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When the West reached Japan

Anonymous artist, Three Foreigners from different Countries, mid-19th c., nagasaki-e, woodblock print, Tikotin collection

When the West reached Japan

 

April 12th - December 14th, 2003

Curator: Dr. Ilana Singer

 

In the year 1600 a Dutch boat was swept onto the coast at Kyushu, with a British navigator named William Adams (d. 1620) on board. Adams remained in Japan as adviser to the Shogun in regard to trade with the West. He worked to develop commercial contacts between Japan and Holland and Great Britain, and warned the Shogun against the Portuguese, the Spanish, and the missionaries of the Catholic church. In 1614 an edict forbidding Christianity was published in Japan, and the foreign missionaries were commanded to leave the country. In 1624 all Spanish merchants were also expelled, as were the Portuguese in 1636. Although the British traders were not ordered to leave, they decided that trade with Japan was unprofitable because of the restrictions imposed on it, and departed of their own free will. Thus began the period in Japan known as Sakoku (seclusion), which prevailed for more than two hundred years.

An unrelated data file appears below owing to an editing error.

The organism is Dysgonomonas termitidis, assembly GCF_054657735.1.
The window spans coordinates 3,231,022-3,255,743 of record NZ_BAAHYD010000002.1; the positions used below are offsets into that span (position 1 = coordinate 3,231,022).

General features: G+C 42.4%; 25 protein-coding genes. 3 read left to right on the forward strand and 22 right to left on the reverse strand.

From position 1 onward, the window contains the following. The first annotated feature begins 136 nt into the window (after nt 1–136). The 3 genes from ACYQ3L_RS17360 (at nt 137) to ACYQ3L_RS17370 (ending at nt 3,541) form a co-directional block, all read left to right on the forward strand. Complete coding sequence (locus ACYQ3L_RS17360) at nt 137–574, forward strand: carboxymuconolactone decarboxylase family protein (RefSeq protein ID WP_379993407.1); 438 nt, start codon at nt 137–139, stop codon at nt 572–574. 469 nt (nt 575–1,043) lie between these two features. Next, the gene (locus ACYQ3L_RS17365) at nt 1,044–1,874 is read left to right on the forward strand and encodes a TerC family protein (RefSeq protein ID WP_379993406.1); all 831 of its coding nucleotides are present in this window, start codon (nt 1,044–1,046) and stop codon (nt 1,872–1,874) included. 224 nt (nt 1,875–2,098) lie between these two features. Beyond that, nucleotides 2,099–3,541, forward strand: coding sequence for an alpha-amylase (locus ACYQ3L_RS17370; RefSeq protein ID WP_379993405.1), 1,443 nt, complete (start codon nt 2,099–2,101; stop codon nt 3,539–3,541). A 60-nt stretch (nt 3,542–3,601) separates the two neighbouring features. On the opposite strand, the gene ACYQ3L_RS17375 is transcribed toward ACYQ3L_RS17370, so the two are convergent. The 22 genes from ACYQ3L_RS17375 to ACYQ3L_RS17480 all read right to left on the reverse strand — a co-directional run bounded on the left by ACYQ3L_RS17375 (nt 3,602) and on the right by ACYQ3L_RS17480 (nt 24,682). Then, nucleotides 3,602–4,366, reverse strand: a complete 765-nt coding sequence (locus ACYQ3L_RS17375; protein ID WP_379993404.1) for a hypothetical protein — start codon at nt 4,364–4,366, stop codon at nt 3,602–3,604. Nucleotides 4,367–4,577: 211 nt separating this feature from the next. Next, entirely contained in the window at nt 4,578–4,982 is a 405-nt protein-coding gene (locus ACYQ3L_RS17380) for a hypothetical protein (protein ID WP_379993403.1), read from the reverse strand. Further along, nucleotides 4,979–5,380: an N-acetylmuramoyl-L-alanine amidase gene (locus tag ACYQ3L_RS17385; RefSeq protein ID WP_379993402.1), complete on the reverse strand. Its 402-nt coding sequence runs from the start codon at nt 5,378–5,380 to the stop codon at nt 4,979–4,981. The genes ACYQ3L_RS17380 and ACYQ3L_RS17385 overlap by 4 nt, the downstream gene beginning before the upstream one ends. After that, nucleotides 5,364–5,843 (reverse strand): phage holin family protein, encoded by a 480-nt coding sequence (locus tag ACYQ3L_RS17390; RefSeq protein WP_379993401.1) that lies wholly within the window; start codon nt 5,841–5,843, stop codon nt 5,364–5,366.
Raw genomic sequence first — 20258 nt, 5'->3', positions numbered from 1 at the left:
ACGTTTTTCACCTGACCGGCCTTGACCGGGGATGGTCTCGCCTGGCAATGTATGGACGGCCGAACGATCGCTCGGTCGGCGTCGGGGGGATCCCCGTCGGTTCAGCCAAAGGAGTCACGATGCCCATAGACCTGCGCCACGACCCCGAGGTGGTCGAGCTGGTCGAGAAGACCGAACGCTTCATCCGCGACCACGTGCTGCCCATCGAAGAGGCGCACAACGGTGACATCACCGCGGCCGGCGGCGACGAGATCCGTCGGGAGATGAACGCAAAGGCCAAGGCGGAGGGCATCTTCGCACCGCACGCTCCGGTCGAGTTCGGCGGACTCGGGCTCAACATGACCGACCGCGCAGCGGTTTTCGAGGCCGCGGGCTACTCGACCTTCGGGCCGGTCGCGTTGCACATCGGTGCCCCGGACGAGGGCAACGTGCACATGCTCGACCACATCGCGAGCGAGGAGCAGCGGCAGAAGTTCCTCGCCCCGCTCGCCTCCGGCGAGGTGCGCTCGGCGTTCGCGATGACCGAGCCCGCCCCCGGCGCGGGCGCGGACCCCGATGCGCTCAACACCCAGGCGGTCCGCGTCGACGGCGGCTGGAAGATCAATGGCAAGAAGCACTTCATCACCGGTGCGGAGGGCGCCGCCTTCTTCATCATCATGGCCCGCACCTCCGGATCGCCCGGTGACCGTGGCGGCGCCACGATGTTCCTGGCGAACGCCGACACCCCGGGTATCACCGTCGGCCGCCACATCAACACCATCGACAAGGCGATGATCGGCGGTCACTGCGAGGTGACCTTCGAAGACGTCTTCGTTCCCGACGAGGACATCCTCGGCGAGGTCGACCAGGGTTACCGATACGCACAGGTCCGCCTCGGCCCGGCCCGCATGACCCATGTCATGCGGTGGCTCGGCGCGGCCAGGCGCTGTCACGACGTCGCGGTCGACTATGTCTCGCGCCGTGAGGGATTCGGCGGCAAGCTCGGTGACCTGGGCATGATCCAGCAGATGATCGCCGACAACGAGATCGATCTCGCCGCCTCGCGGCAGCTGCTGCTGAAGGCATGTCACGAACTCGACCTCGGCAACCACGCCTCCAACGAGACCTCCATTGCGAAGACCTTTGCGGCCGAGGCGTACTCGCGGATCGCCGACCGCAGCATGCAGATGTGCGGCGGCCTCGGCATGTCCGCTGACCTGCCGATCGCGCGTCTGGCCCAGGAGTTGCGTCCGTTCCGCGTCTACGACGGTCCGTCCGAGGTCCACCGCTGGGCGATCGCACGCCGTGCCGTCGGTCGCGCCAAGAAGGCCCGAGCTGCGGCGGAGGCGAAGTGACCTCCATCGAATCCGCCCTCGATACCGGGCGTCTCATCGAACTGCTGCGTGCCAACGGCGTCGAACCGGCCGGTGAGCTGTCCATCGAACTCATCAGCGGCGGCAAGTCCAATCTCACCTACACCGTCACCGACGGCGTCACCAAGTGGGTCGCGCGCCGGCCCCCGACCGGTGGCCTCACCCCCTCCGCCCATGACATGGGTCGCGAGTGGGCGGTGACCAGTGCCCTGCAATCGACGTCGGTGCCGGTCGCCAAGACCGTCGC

The Dutch traders, on the other hand, decided to remain in Japan even though they were commanded, in 1641, to take up residence on Deshima, the artificial island near Nagasaki. This island, covering about half a square kilometre, is linked to the shore by a bridge, and only a few Dutch citizens were permitted to reside there. The Dutch thus gained a monopoly of trade between Japan and the West during the two hundred years of sakoku. Chinese merchants were also permitted to remain in Japan, but in 1866 the only area in which they could live was a stretch of 180 sq. metres along the bay at Deshima.